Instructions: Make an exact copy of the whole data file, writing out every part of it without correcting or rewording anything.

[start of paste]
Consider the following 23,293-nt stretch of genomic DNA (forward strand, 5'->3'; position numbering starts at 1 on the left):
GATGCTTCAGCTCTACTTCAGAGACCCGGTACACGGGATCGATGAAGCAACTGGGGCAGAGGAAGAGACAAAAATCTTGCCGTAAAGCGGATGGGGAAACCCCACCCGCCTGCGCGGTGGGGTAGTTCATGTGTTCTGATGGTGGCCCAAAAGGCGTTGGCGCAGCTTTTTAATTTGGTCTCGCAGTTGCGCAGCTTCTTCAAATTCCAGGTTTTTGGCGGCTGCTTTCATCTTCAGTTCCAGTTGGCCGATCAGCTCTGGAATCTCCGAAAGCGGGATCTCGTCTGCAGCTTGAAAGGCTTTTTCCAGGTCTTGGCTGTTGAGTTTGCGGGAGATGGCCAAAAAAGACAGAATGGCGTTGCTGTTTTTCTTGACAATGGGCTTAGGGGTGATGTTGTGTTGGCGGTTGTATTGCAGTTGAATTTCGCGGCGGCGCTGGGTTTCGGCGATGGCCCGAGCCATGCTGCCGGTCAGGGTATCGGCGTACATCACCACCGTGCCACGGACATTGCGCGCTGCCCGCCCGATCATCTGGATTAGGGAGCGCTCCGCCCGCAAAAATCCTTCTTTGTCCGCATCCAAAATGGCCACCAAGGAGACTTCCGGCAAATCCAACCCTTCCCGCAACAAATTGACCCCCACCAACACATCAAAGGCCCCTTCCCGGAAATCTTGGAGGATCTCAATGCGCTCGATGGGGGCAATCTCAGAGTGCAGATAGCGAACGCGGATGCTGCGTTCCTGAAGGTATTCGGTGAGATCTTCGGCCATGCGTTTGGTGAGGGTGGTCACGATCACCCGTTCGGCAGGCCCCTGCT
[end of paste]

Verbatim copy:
Consider the following 23,293-nt stretch of genomic DNA (forward strand, 5'->3'; position numbering starts at 1 on the left):
GATGCTTCAGCTCTACTTCAGAGACCCGGTACACGGGATCGATGAAGCAACTGGGGCAGAGGAAGAGACAAAAATCTTGCCGTAAAGCGGATGGGGAAACCCCACCCGCCTGCGCGGTGGGGTAGTTCATGTGTTCTGATGGTGGCCCAAAAGGCGTTGGCGCAGCTTTTTAATTTGGTCTCGCAGTTGCGCAGCTTCTTCAAATTCCAGGTTTTTGGCGGCTGCTTTCATCTTCAGTTCCAGTTGGCCGATCAGCTCTGGAATCTCCGAAAGCGGGATCTCGTCTGCAGCTTGAAAGGCTTTTTCCAGGTCTTGGCTGTTGAGTTTGCGGGAGATGGCCAAAAAAGACAGAATGGCGTTGCTGTTTTTCTTGACAATGGGCTTAGGGGTGATGTTGTGTTGGCGGTTGTATTGCAGTTGAATTTCGCGGCGGCGCTGGGTTTCGGCGATGGCCCGAGCCATGCTGCCGGTCAGGGTATCGGCGTACATCACCACCGTGCCACGGACATTGCGCGCTGCCCGCCCGATCATCTGGATTAGGGAGCGCTCCGCCCGCAAAAATCCTTCTTTGTCCGCATCCAAAATGGCCACCAAGGAGACTTCCGGCAAATCCAACCCTTCCCGCAACAAATTGACCCCCACCAACACATCAAAGGCCCCTTCCCGGAAATCTTGGAGGATCTCAATGCGCTCGATGGGGGCAATCTCAGAGTGCAGATAGCGAACGCGGATGCTGCGTTCCTGAAGGTATTCGGTGAGATCTTCGGCCATGCGTTTGGTGAGGGTGGTCACGATCACCCGTTCGGCAGGCCCCTGCT